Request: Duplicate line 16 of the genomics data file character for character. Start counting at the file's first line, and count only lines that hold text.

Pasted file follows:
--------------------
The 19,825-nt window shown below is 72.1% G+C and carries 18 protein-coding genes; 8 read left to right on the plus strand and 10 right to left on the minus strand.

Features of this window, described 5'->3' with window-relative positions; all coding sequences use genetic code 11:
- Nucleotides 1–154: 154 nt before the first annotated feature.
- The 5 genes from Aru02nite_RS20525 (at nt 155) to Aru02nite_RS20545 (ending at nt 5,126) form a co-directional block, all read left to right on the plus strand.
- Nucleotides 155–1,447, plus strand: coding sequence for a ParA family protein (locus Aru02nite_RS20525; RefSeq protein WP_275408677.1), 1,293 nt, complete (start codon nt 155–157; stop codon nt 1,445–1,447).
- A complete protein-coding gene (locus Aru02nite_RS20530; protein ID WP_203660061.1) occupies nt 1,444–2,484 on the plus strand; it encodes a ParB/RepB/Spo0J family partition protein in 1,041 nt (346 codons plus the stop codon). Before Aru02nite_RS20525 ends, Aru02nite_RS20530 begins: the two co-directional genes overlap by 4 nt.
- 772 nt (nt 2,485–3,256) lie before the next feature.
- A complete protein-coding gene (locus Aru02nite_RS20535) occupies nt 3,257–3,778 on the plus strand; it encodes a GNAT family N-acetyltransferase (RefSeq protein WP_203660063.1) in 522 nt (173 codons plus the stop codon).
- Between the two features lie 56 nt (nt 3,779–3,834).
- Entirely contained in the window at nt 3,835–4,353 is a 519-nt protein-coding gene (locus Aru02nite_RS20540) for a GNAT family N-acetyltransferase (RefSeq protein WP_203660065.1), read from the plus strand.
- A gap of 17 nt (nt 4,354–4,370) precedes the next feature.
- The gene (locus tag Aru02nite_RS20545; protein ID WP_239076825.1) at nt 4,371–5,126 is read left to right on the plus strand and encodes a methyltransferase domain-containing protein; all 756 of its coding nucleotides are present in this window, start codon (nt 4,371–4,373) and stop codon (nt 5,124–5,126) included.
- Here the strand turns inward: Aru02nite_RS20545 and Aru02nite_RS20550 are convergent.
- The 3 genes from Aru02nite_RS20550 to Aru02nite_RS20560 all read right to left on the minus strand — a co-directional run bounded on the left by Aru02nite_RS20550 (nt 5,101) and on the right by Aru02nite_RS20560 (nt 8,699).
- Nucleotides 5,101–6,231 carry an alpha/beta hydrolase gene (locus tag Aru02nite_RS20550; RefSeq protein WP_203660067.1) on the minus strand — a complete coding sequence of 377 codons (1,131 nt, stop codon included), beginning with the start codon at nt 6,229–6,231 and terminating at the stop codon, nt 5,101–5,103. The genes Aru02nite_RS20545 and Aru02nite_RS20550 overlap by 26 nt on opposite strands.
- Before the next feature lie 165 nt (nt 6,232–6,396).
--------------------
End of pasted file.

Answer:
- Before the next feature lie 165 nt (nt 6,232–6,396).